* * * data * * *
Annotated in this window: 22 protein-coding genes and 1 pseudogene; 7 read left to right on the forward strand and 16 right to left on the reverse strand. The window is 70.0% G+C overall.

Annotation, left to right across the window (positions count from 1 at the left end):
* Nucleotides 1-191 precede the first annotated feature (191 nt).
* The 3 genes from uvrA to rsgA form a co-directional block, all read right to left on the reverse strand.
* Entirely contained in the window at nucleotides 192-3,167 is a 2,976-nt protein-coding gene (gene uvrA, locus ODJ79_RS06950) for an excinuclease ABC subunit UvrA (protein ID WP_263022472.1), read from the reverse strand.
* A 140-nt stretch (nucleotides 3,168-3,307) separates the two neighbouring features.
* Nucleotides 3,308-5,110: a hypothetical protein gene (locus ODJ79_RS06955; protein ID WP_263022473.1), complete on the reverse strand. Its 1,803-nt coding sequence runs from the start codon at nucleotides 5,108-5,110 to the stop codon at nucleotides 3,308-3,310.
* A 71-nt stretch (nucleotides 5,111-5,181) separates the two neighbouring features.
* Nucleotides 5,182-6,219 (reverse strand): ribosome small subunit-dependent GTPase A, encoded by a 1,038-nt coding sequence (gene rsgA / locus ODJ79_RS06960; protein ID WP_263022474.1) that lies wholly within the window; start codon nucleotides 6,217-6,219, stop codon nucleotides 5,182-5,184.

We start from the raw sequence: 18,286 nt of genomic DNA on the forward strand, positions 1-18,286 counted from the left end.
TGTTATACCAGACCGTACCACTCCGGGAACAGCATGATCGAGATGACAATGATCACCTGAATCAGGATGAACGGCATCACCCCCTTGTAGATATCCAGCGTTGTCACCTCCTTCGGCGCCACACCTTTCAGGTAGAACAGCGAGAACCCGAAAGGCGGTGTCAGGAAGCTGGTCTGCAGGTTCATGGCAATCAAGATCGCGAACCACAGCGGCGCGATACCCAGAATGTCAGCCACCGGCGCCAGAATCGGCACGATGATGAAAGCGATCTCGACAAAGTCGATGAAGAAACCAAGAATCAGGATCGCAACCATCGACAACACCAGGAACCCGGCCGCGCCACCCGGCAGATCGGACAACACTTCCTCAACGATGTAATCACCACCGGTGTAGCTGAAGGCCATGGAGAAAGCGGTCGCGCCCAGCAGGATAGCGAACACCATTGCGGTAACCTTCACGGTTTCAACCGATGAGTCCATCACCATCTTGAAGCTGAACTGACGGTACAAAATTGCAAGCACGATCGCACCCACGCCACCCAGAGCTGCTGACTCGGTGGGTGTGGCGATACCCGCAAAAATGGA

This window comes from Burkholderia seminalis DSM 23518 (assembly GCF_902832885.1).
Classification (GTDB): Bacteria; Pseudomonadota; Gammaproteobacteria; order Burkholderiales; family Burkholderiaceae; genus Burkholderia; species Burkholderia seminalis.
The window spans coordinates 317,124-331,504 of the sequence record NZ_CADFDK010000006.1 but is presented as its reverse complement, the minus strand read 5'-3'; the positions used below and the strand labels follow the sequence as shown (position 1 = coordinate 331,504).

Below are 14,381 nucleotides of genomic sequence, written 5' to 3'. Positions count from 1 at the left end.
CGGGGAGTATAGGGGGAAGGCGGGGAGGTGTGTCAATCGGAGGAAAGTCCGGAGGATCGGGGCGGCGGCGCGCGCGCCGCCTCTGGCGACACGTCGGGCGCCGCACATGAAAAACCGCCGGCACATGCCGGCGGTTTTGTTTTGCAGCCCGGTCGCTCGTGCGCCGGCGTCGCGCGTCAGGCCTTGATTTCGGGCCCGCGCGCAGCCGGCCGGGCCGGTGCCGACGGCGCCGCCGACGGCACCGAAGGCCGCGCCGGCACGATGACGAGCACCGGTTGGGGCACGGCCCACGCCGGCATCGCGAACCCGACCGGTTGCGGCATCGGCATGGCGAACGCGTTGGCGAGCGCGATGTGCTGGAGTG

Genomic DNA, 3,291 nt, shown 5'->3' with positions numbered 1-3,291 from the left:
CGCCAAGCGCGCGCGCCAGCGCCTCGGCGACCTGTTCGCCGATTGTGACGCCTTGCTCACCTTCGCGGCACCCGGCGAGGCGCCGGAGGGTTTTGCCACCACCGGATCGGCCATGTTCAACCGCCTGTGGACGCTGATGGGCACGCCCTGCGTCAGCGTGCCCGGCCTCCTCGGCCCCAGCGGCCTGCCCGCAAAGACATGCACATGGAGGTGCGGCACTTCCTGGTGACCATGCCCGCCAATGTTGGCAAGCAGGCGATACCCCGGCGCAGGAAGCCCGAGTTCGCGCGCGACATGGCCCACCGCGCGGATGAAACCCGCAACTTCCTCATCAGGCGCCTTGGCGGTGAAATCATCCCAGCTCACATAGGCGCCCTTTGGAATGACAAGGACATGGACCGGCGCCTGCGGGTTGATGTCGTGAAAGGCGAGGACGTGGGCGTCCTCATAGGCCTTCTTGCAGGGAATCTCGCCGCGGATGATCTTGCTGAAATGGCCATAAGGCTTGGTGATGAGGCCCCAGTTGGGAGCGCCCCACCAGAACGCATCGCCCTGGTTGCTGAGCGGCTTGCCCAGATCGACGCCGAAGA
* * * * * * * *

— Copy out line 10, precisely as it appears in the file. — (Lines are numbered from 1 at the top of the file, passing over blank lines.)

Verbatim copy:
We start from the raw sequence: 18,286 nt of genomic DNA on the forward strand, positions 1-18,286 counted from the left end.